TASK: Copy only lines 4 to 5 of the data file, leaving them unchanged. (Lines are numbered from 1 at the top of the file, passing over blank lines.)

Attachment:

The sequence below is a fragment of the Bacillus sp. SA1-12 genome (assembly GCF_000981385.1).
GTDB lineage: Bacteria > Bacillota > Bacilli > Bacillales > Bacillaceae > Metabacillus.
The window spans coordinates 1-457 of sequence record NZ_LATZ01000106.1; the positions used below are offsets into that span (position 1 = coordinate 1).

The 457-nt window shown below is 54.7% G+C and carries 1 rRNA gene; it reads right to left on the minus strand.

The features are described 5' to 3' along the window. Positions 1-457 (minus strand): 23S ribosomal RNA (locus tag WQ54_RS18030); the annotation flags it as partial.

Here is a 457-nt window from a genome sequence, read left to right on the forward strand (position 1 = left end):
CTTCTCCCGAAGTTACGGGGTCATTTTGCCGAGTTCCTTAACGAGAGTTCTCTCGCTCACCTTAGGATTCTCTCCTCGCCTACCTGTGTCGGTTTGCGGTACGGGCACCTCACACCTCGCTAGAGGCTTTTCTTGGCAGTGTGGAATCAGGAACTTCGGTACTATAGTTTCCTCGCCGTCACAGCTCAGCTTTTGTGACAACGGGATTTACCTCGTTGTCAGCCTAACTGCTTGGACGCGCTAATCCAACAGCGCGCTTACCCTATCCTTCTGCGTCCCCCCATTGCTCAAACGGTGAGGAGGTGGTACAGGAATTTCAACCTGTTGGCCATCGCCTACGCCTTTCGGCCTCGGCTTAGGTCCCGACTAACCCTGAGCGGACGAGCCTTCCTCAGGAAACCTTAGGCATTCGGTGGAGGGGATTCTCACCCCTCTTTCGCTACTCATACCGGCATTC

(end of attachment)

The 457-nt window shown below is 54.7% G+C and carries 1 rRNA gene; it reads right to left on the minus strand.

The features are described 5' to 3' along the window. Positions 1-457 (minus strand): 23S ribosomal RNA (locus tag WQ54_RS18030); the annotation flags it as partial.